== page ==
Lutheranism 101

The spiritual guide of the Lutheran Church is the German Reformer
Martin Luther (1483-1546)

In Luther’s time, the church taught that a person had to earn God's forgiveness. Luther as well as large segments of the population were terrified that a vengeful God would condemn the undeserving to burn in the eternal fires of hell. In his fear, Luther became increasingly obsessed with trying to please God. Unfortunately, no matter how many good works he did, he could never be sure that his efforts were sufficient to merit God’s forgiveness.

As Luther studied and taught, he gradually began to realize that the gospel teaches that God’s grace cannot be earned, but is given as a free gift from God to all people.

This insight gave rise to the Reformation and to the emergence of the Protestant churches.

Lutheran Principles

#1 - We cannot love before we have experienced love.

#2 - God’s love is given to us without preconditions as free gift in the life, death and resurrection of Jesus Christ.

#3 - The experience of God’s love is called faith. Faith is not a prerequisite for God’s love; the experience of faith is a gift from God.

#4 - Having first experienced God’s love through faith, we are enabled to love God with all our heart, and with all our soul, and with all our mind, and our neighbors as ourselves.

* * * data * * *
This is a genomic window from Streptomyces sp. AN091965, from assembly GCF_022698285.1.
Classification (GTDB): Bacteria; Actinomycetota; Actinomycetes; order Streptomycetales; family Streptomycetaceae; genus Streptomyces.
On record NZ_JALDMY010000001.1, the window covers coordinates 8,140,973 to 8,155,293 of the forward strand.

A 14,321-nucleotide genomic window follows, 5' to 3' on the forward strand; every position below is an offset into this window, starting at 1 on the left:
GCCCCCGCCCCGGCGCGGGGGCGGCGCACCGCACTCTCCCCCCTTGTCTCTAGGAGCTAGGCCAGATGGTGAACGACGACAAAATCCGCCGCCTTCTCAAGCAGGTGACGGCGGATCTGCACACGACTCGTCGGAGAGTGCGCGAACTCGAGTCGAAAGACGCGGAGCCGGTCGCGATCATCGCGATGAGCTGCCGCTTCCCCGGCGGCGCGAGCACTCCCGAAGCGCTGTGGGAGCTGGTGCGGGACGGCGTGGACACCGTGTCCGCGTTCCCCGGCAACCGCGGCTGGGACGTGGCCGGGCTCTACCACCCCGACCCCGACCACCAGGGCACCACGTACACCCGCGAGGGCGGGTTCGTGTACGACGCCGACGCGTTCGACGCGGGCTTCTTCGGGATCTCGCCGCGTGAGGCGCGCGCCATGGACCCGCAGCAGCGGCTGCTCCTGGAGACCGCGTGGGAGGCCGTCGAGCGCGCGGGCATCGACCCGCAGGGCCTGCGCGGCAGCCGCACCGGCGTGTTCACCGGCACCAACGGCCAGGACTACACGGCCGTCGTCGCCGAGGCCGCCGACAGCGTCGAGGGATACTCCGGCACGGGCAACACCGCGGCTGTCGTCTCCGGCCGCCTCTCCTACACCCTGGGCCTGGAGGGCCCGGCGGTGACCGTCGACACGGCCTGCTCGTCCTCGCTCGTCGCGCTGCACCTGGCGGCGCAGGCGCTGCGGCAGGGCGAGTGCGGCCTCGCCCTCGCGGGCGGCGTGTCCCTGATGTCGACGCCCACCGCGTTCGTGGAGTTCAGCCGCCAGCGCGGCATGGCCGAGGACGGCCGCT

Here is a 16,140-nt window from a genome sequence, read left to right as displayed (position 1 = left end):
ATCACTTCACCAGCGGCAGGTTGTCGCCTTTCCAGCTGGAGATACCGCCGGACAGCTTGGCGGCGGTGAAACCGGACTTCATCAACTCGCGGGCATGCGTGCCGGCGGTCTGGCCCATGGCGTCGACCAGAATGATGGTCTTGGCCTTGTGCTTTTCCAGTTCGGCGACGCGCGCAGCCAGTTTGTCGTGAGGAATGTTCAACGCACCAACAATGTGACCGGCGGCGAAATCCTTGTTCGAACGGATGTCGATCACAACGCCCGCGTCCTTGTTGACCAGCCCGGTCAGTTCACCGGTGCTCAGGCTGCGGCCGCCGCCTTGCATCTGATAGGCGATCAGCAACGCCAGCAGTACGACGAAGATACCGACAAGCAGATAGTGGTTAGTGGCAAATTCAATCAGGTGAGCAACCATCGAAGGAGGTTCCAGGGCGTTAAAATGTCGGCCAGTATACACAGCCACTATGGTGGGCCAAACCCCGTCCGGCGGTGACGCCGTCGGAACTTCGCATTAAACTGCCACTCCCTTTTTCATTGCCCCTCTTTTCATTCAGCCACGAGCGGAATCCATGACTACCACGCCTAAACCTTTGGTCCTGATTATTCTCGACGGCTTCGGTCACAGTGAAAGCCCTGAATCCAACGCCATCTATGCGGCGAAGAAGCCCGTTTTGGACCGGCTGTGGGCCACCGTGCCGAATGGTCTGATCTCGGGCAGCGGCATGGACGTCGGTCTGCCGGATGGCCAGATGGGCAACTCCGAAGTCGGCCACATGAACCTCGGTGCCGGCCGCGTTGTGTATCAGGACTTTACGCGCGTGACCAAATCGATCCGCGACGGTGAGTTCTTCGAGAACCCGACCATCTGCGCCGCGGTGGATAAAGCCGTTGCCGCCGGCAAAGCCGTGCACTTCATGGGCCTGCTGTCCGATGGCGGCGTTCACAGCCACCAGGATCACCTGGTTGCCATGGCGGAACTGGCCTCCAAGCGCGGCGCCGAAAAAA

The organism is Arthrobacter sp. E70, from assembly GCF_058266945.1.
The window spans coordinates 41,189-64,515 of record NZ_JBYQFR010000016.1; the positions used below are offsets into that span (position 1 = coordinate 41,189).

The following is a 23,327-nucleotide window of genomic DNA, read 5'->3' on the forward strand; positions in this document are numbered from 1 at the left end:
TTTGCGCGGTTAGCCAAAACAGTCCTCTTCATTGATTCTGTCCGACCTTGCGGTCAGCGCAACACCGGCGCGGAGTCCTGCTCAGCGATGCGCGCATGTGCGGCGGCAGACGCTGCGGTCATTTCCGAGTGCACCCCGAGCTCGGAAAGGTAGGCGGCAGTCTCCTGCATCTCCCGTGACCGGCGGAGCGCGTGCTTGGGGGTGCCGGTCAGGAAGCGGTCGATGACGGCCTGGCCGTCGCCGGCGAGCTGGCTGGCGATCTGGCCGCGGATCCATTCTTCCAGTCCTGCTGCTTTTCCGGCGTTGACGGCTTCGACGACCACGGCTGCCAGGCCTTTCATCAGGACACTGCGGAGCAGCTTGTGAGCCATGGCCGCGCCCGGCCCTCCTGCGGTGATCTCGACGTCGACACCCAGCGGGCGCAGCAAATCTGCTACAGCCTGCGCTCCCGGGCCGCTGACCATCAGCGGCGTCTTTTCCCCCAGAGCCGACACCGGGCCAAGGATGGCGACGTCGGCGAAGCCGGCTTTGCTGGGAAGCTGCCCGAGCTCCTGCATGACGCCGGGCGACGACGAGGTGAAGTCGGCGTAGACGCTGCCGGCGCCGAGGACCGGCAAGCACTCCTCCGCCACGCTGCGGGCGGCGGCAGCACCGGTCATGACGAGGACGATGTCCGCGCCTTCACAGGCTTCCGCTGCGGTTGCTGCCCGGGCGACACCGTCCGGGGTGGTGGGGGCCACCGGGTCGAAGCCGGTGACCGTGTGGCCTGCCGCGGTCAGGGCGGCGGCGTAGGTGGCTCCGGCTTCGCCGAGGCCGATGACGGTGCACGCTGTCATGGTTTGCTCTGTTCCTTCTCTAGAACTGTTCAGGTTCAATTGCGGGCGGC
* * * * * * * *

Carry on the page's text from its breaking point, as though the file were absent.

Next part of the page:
#5 - As humans, we continually doubt that God really loves us unconditionally and without any preconditions. This makes it difficult for us to love others unconditionally. That is why we continually return to the heart of the Lutheran experience, which is to hear the gospel, the good news of God’s grace and unconditional love for us.

All that Lutherans do and believe has its source in God’s grace. How we organize our church, administer the sacraments, how we worship, how we engage in mission, and how we celebrate life in all its aspects is based on the experience of God’s grace and unconditional love. This love we first receive from God, we strive to pour out into the world again. Thus, we make it known to all people that God loves them, and that they are in God’s grace until the end of the ages.            

The congregations of St. Matthew & St. Timothy belong to the Eastern Synod of the Evangelical Lutheran Church in Canada, ELCICwhich is a member of the Lutheran World Federation.